SCALABRINI AND PRAYER
Scalabrini was a bishop who nourished his tireless activity with an intense prayer life. At least half an hour’s daily meditation, to which he bound himself with a vow under pain of serious sin, was one of his major prayer practices. The vow is like a seal, expressing Scalabrini’s character, and also revealing the secret source of his activity, for it was his loving contact with God that set Scalabrini in the midst of the divine plan of salvation, which extends to all men, especially the humblest of Jesus’ brethren. Knowing God and his plan, he also knew man entering into God’s plan, and had a better understanding of man’s history cooperating in the fulfillment of the plan; in other words, he knew the signs of the times. The prophetic activity of the Bishop of Piacenza, especially in his major work of evangelizing migrants, was also the fruit of this contact with God, which had prayer as its ordinary channel.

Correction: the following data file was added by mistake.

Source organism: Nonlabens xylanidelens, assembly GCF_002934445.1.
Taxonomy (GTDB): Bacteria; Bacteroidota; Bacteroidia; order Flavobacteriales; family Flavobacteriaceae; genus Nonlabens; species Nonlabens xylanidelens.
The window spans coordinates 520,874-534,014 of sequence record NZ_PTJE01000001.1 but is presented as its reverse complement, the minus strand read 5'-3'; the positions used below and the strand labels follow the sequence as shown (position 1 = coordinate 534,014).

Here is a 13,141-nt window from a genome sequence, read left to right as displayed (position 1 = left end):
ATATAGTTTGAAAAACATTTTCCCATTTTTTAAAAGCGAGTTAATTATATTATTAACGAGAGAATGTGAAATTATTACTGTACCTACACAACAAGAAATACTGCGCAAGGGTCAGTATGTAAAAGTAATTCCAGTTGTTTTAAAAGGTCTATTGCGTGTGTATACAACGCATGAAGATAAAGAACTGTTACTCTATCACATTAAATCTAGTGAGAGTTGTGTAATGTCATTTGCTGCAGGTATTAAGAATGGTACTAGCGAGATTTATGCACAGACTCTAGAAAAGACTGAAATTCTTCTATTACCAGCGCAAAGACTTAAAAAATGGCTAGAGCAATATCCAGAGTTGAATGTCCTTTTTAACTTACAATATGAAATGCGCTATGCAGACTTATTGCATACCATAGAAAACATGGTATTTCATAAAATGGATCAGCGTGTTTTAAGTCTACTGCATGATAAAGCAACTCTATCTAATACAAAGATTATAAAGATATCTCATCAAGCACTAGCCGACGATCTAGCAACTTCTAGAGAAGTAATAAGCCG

Apart from being his light for his action, prayer was also his strength: "Man draws superhuman energies from this contact with the Divinity. I admire two great things in heaven and on earth: in heaven the power of the Creator, on earth the power of prayer. However weak man may be, if he prays he becomes strong with the very strength of God."
In the first fold-out in this series, we spoke of the first official act of the Bishop of Piacenza: a letter written to the clergy a few months after his appointment to remind them of the need for the spiritual exercises. In the present fold-out, we shall now see his last pastoral act: a 34-page letter entitled Prayer written for Lent 1905, a bare three months prior to his death.
The pastoral letter is as usual linear in structure, telling the faithful first of the need, then of the excellence, and lastly of the effectiveness of prayer.
The need springs from man’s position as creature (even the man Jesus), from his dignity as the "voice" of creation, and from his "wretchedness" in the natural and supernatural order, a wretchedness that is an appeal - or prayer - to the divine mercy to obtain the grace necessary for salvation. The example of the Church, which prays on earth and in heaven, also confirms this need. The conclusion will be St. Alphonsus’ maxim, "He who prays is saved, he who does not pray is damned."